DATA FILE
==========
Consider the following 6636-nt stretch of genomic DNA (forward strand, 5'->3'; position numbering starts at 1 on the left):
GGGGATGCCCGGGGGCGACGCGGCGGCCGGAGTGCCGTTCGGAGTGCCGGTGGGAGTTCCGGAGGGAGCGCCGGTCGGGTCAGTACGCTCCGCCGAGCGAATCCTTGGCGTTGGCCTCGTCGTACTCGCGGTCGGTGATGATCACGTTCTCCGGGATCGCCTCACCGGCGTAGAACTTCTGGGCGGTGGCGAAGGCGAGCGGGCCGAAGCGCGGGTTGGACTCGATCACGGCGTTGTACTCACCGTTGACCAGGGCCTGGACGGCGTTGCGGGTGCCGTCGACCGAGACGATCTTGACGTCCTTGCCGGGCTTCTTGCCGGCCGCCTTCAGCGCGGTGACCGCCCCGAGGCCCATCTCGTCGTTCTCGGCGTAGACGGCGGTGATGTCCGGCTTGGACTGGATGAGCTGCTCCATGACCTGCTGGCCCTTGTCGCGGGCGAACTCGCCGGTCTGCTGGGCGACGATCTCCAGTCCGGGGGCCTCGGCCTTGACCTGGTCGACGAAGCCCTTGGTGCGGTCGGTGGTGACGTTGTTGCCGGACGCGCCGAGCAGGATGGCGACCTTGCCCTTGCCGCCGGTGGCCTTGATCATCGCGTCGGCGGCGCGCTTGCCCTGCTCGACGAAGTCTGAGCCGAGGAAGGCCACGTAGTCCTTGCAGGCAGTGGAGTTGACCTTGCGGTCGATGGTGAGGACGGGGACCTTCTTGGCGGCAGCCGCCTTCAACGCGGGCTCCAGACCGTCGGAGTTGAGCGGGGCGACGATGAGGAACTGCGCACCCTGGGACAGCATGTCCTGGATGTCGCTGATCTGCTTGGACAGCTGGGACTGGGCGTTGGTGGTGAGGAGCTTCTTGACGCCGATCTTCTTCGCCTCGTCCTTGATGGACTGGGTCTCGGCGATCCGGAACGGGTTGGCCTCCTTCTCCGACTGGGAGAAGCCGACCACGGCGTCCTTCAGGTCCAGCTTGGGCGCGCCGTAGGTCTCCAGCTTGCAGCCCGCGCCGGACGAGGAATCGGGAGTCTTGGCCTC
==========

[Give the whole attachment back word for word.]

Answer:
Consider the following 6636-nt stretch of genomic DNA (forward strand, 5'->3'; position numbering starts at 1 on the left):
GGGGATGCCCGGGGGCGACGCGGCGGCCGGAGTGCCGTTCGGAGTGCCGGTGGGAGTTCCGGAGGGAGCGCCGGTCGGGTCAGTACGCTCCGCCGAGCGAATCCTTGGCGTTGGCCTCGTCGTACTCGCGGTCGGTGATGATCACGTTCTCCGGGATCGCCTCACCGGCGTAGAACTTCTGGGCGGTGGCGAAGGCGAGCGGGCCGAAGCGCGGGTTGGACTCGATCACGGCGTTGTACTCACCGTTGACCAGGGCCTGGACGGCGTTGCGGGTGCCGTCGACCGAGACGATCTTGACGTCCTTGCCGGGCTTCTTGCCGGCCGCCTTCAGCGCGGTGACCGCCCCGAGGCCCATCTCGTCGTTCTCGGCGTAGACGGCGGTGATGTCCGGCTTGGACTGGATGAGCTGCTCCATGACCTGCTGGCCCTTGTCGCGGGCGAACTCGCCGGTCTGCTGGGCGACGATCTCCAGTCCGGGGGCCTCGGCCTTGACCTGGTCGACGAAGCCCTTGGTGCGGTCGGTGGTGACGTTGTTGCCGGACGCGCCGAGCAGGATGGCGACCTTGCCCTTGCCGCCGGTGGCCTTGATCATCGCGTCGGCGGCGCGCTTGCCCTGCTCGACGAAGTCTGAGCCGAGGAAGGCCACGTAGTCCTTGCAGGCAGTGGAGTTGACCTTGCGGTCGATGGTGAGGACGGGGACCTTCTTGGCGGCAGCCGCCTTCAACGCGGGCTCCAGACCGTCGGAGTTGAGCGGGGCGACGATGAGGAACTGCGCACCCTGGGACAGCATGTCCTGGATGTCGCTGATCTGCTTGGACAGCTGGGACTGGGCGTTGGTGGTGAGGAGCTTCTTGACGCCGATCTTCTTCGCCTCGTCCTTGATGGACTGGGTCTCGGCGATCCGGAACGGGTTGGCCTCCTTCTCCGACTGGGAGAAGCCGACCACGGCGTCCTTCAGGTCCAGCTTGGGCGCGCCGTAGGTCTCCAGCTTGCAGCCCGCGCCGGACGAGGAATCGGGAGTCTTGGCCTC